When it comes to car insurance rates, most drivers are considered relatively low risk and qualify for standard car insurance coverage. Their rates may be close to average for their state, ZIP code, or age.
But high-risk drivers, meaning people with a bad driving record, a lapse in their coverage, or some other special circumstance, often don’t qualify for a standard car insurance policy, which means they’ll need to purchase a non-standard car insurance coverage, often at a higher rate.
What is standard car insurance?
Standard car insurance is just regular car insurance coverage for low-risk drivers. Drivers who have a clean driving record qualify for standard car insurance, as do drivers who only have a minor incident on their record, like a single speeding ticket or a small fender bender.
Standard car insurance coverage can be purchased from almost any car insurance company. It’s not a specific kind of car insurance policy or coverage amount, it just describes a policy written for a driver without special, high-risk needs.
What is non-standard car insurance?
Non-standard car insurance is coverage for high-risk drivers. This generally includes people who have accidents or moving violations (or a combination of both) on their driving record.
But not all accidents and moving violations are the same. For example, a driver with a single speeding ticket and a fender bender on their record likely won’t need non-standard car insurance, but a driver with a DUI/DWI or a serious at-fault accident might need a non-standard car insurance policy.
Non-standard auto insurance is usually more expensive than a standard policy because the insurance company faces a greater risk of paying a claim with a driver who requires non-standard coverage.
Basically, if your car insurance company thinks you’re significantly more likely to file an insurance claim, you probably need non-standard car insurance.
How is non-standard car insurance different from standard car insurance?
Standard car insurance is just regular car insurance for drivers who are considered a low or average risk. The vast majority of drivers in the United States qualify for standard car insurance coverage.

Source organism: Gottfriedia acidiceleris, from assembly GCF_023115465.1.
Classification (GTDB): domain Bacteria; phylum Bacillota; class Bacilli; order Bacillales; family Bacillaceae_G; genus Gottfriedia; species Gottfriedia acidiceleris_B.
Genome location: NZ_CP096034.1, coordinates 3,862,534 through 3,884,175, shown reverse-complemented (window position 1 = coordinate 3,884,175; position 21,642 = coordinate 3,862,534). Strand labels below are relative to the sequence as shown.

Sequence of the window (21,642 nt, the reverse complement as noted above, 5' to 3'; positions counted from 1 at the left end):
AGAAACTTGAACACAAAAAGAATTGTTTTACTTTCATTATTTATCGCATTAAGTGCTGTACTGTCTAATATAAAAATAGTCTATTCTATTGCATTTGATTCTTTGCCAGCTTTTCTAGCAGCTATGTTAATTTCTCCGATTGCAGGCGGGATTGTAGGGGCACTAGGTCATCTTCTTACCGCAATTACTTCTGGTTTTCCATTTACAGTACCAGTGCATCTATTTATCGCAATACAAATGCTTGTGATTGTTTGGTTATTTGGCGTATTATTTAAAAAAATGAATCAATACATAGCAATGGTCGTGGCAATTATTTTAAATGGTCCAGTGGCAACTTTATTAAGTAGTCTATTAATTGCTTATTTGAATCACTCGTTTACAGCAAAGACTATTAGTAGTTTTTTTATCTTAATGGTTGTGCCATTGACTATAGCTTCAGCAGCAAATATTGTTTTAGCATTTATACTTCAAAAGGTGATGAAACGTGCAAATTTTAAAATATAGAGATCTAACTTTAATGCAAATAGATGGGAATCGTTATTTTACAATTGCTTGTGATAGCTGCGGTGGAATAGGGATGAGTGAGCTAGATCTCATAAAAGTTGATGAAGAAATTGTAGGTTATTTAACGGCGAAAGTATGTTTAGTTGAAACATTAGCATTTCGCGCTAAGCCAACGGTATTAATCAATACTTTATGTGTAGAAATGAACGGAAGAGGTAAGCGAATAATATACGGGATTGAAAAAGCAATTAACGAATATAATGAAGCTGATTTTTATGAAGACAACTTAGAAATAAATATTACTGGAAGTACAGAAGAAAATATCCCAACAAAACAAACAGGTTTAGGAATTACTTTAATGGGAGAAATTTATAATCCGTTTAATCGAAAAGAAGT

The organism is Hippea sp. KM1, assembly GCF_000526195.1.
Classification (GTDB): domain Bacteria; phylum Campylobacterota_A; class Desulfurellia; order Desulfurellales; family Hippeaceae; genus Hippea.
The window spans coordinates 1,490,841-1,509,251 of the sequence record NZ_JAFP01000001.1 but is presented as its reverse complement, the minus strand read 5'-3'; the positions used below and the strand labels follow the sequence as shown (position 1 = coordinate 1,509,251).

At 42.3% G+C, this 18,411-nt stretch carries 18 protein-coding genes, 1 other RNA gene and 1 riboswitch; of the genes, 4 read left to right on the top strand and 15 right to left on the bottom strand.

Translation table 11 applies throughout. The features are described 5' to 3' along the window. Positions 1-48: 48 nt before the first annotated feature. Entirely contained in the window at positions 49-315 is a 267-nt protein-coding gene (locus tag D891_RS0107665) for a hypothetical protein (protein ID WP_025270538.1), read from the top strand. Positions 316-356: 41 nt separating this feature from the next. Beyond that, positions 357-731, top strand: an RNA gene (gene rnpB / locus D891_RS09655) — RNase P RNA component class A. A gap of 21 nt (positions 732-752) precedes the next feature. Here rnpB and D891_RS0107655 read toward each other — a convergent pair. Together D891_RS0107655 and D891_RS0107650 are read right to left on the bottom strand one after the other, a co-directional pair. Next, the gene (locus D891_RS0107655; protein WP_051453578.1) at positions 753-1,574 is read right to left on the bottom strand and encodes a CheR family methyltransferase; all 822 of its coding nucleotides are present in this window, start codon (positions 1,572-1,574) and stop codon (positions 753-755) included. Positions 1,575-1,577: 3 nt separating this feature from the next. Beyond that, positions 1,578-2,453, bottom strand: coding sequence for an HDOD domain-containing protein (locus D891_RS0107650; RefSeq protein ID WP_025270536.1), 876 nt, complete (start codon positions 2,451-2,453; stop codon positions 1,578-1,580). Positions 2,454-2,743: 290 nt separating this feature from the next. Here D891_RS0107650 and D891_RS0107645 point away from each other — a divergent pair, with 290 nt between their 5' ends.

Non-standard car insurance is for drivers who are considered high risk. Drivers who have been in multiple accidents, received one or more DUI/DWIs, or are otherwise considered high-risk drivers likely need to purchase a non-standard car insurance policy.
The car insurance policy itself works the same way whether it’s standard or non-standard insurance — you pay your premiums and your car insurance will pay out if you have a covered accident.
But non-standard car insurance means the company is taking on more risk by insuring you, and the companies that are known for offering non-standard car insurance, like National General or Direct Auto, may not have the same range of coverage options as other car insurance companies.
Who qualifies as a non-standard driver?
You are more likely to qualify as a non-standard driver if you meet one or more of the following criteria:
A non-American driver’s license: Foreign drivers who don’t have a license issued in the United States are more likely to be considered a non-standard driver.
A lapse in car insurance coverage: Drivers who have had a lapse in coverage in the last few years are more likely to be considered a non-standard driver, especially if your coverage lapsed while you owned a vehicle.
A blemished driving record: If you have a recent moving violation, accident, or a DUI/DWI on your record, you should expect to pay more for your car insurance. If you have multiple moving violations or accidents on your record, you may be considered a non-standard driver.
You need an SR-22: If you are required by the state to have an SR-22 (which is a form that proves you have car insurance), you are likely considered a non-standard driver.
You have a canceled policy: If your car insurance company canceled your coverage or decided not to renew your policy (called nonrenewal), you may be considered a non-standard driver.
How much does non-standard auto insurance cost?
Non-standard car insurance is more expensive than standard coverage. But like any other car insurance coverage, the cost of a non-standard auto insurance policy will vary based on a number of factors, including your age, driving history, ZIP code, how much coverage you buy, and the make and model of your vehicle.
Here’s how much non-standard car insurance costs at a range of companies that offer non-standard coverage:
Full coverage (50/100)
Full coverage (100/300)
The easiest way to keep your car insurance rates low is to compare quotes between multiple companies. As you can see in the chart above, the same coverage can vary significantly from one company to the next. Comparing quotes can save you hundreds of dollars or more each year on your car insurance.
Policygenius has analyzed car insurance rates provided by Quadrant Information Services for every ZIP code in all 50 states, plus Washington, D.C.
For full coverage policies, the following coverage limits were used:
Bodily injury liability: 50/100 or 100/300, as indicated in the article
Property damage liability: $50,000
Uninsured/underinsured motorist: 50/100
Comprehensive: $500 deductible
Collision: $500 deductible
In some cases, additional coverages were added where required by the state or insurer.
Rates for overall average rate, rates by ZIP code, and cheapest companies determined using averages for single drivers age 30, 35, and 45. Our sample vehicle was a 2017 Toyota Camry LE driven 10,000 miles per year.
Some carriers may be represented by affiliates or subsidiaries. Rates provided are a sample of insurance costs. Your actual quotes may differ.